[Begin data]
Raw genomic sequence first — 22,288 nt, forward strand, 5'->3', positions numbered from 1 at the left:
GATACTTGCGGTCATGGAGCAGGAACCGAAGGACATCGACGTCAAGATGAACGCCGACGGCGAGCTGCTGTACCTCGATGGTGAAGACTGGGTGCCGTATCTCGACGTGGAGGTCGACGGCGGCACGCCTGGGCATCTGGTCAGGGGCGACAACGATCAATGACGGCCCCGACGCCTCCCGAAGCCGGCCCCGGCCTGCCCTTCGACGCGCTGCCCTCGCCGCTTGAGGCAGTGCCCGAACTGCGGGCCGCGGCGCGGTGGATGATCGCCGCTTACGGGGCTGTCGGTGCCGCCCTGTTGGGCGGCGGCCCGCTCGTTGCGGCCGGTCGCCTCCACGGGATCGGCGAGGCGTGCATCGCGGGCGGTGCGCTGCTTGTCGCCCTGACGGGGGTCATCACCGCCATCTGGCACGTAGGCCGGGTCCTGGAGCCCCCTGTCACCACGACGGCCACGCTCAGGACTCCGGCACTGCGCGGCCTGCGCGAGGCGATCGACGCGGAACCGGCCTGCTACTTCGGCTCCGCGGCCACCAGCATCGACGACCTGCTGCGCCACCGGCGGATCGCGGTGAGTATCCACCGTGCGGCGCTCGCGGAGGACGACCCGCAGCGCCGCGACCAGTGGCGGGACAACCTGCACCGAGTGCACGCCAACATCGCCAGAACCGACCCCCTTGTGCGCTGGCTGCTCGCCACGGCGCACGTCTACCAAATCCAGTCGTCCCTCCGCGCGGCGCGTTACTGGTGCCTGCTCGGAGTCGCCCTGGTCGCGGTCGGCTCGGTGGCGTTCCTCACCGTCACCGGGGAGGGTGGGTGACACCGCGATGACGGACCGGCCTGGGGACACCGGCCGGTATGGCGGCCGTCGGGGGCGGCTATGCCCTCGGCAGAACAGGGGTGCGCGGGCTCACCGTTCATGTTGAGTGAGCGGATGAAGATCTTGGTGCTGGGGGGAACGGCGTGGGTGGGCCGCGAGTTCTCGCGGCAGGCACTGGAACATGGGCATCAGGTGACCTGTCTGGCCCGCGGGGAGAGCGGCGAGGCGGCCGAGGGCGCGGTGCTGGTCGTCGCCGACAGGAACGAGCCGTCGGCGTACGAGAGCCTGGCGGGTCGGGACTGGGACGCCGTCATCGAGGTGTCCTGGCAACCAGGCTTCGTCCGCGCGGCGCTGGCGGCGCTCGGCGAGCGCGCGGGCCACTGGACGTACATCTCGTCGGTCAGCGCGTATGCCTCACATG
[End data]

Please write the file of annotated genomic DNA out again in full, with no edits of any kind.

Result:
Raw genomic sequence first — 22,288 nt, forward strand, 5'->3', positions numbered from 1 at the left:
GATACTTGCGGTCATGGAGCAGGAACCGAAGGACATCGACGTCAAGATGAACGCCGACGGCGAGCTGCTGTACCTCGATGGTGAAGACTGGGTGCCGTATCTCGACGTGGAGGTCGACGGCGGCACGCCTGGGCATCTGGTCAGGGGCGACAACGATCAATGACGGCCCCGACGCCTCCCGAAGCCGGCCCCGGCCTGCCCTTCGACGCGCTGCCCTCGCCGCTTGAGGCAGTGCCCGAACTGCGGGCCGCGGCGCGGTGGATGATCGCCGCTTACGGGGCTGTCGGTGCCGCCCTGTTGGGCGGCGGCCCGCTCGTTGCGGCCGGTCGCCTCCACGGGATCGGCGAGGCGTGCATCGCGGGCGGTGCGCTGCTTGTCGCCCTGACGGGGGTCATCACCGCCATCTGGCACGTAGGCCGGGTCCTGGAGCCCCCTGTCACCACGACGGCCACGCTCAGGACTCCGGCACTGCGCGGCCTGCGCGAGGCGATCGACGCGGAACCGGCCTGCTACTTCGGCTCCGCGGCCACCAGCATCGACGACCTGCTGCGCCACCGGCGGATCGCGGTGAGTATCCACCGTGCGGCGCTCGCGGAGGACGACCCGCAGCGCCGCGACCAGTGGCGGGACAACCTGCACCGAGTGCACGCCAACATCGCCAGAACCGACCCCCTTGTGCGCTGGCTGCTCGCCACGGCGCACGTCTACCAAATCCAGTCGTCCCTCCGCGCGGCGCGTTACTGGTGCCTGCTCGGAGTCGCCCTGGTCGCGGTCGGCTCGGTGGCGTTCCTCACCGTCACCGGGGAGGGTGGGTGACACCGCGATGACGGACCGGCCTGGGGACACCGGCCGGTATGGCGGCCGTCGGGGGCGGCTATGCCCTCGGCAGAACAGGGGTGCGCGGGCTCACCGTTCATGTTGAGTGAGCGGATGAAGATCTTGGTGCTGGGGGGAACGGCGTGGGTGGGCCGCGAGTTCTCGCGGCAGGCACTGGAACATGGGCATCAGGTGACCTGTCTGGCCCGCGGGGAGAGCGGCGAGGCGGCCGAGGGCGCGGTGCTGGTCGTCGCCGACAGGAACGAGCCGTCGGCGTACGAGAGCCTGGCGGGTCGGGACTGGGACGCCGTCATCGAGGTGTCCTGGCAACCAGGCTTCGTCCGCGCGGCGCTGGCGGCGCTCGGCGAGCGCGCGGGCCACTGGACGTACATCTCGTCGGTCAGCGCGTATGCCTCACATG